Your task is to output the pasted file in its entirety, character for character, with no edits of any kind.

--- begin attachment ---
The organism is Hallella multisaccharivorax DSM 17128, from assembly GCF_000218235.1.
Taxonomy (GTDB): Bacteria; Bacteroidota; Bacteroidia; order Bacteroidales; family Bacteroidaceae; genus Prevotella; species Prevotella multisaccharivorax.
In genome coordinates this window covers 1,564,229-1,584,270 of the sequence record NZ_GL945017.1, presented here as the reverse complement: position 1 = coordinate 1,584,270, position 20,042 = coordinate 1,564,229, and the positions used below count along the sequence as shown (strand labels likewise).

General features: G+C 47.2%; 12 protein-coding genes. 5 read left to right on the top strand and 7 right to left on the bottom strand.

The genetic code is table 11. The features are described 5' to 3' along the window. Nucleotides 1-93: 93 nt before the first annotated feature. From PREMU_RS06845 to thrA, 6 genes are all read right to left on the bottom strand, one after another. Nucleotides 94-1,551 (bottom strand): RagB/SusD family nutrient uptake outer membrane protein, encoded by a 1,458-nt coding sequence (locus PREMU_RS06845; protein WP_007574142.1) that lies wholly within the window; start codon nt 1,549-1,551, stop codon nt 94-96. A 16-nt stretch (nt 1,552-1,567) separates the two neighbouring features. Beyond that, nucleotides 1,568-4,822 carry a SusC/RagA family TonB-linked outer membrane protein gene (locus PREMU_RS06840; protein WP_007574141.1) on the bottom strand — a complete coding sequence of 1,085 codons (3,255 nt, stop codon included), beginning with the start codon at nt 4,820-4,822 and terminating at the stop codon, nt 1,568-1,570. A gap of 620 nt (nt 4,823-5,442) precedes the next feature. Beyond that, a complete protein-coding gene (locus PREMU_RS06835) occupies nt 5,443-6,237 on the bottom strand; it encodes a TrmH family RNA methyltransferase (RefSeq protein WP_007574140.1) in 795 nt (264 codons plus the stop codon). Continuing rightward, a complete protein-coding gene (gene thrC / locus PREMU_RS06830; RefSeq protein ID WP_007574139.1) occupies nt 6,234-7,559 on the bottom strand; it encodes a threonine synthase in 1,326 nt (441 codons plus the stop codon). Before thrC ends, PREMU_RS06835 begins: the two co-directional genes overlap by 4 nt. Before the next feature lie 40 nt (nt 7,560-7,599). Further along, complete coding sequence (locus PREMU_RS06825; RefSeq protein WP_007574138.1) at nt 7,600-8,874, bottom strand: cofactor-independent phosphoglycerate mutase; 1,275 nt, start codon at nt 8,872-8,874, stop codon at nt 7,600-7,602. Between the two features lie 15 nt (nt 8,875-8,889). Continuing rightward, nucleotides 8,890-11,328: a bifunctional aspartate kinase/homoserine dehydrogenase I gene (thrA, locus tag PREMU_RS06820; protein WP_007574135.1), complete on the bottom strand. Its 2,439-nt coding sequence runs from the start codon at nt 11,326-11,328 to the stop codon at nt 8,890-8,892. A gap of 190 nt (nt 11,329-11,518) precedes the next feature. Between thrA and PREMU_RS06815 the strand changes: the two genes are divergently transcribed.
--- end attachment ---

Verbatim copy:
The organism is Hallella multisaccharivorax DSM 17128, from assembly GCF_000218235.1.
Taxonomy (GTDB): Bacteria; Bacteroidota; Bacteroidia; order Bacteroidales; family Bacteroidaceae; genus Prevotella; species Prevotella multisaccharivorax.
In genome coordinates this window covers 1,564,229-1,584,270 of the sequence record NZ_GL945017.1, presented here as the reverse complement: position 1 = coordinate 1,584,270, position 20,042 = coordinate 1,564,229, and the positions used below count along the sequence as shown (strand labels likewise).

General features: G+C 47.2%; 12 protein-coding genes. 5 read left to right on the top strand and 7 right to left on the bottom strand.

The genetic code is table 11. The features are described 5' to 3' along the window. Nucleotides 1-93: 93 nt before the first annotated feature. From PREMU_RS06845 to thrA, 6 genes are all read right to left on the bottom strand, one after another. Nucleotides 94-1,551 (bottom strand): RagB/SusD family nutrient uptake outer membrane protein, encoded by a 1,458-nt coding sequence (locus PREMU_RS06845; protein WP_007574142.1) that lies wholly within the window; start codon nt 1,549-1,551, stop codon nt 94-96. A 16-nt stretch (nt 1,552-1,567) separates the two neighbouring features. Beyond that, nucleotides 1,568-4,822 carry a SusC/RagA family TonB-linked outer membrane protein gene (locus PREMU_RS06840; protein WP_007574141.1) on the bottom strand — a complete coding sequence of 1,085 codons (3,255 nt, stop codon included), beginning with the start codon at nt 4,820-4,822 and terminating at the stop codon, nt 1,568-1,570. A gap of 620 nt (nt 4,823-5,442) precedes the next feature. Beyond that, a complete protein-coding gene (locus PREMU_RS06835) occupies nt 5,443-6,237 on the bottom strand; it encodes a TrmH family RNA methyltransferase (RefSeq protein WP_007574140.1) in 795 nt (264 codons plus the stop codon). Continuing rightward, a complete protein-coding gene (gene thrC / locus PREMU_RS06830; RefSeq protein ID WP_007574139.1) occupies nt 6,234-7,559 on the bottom strand; it encodes a threonine synthase in 1,326 nt (441 codons plus the stop codon). Before thrC ends, PREMU_RS06835 begins: the two co-directional genes overlap by 4 nt. Before the next feature lie 40 nt (nt 7,560-7,599). Further along, complete coding sequence (locus PREMU_RS06825; RefSeq protein WP_007574138.1) at nt 7,600-8,874, bottom strand: cofactor-independent phosphoglycerate mutase; 1,275 nt, start codon at nt 8,872-8,874, stop codon at nt 7,600-7,602. Between the two features lie 15 nt (nt 8,875-8,889). Continuing rightward, nucleotides 8,890-11,328: a bifunctional aspartate kinase/homoserine dehydrogenase I gene (thrA, locus tag PREMU_RS06820; protein WP_007574135.1), complete on the bottom strand. Its 2,439-nt coding sequence runs from the start codon at nt 11,326-11,328 to the stop codon at nt 8,890-8,892. A gap of 190 nt (nt 11,329-11,518) precedes the next feature. Between thrA and PREMU_RS06815 the strand changes: the two genes are divergently transcribed.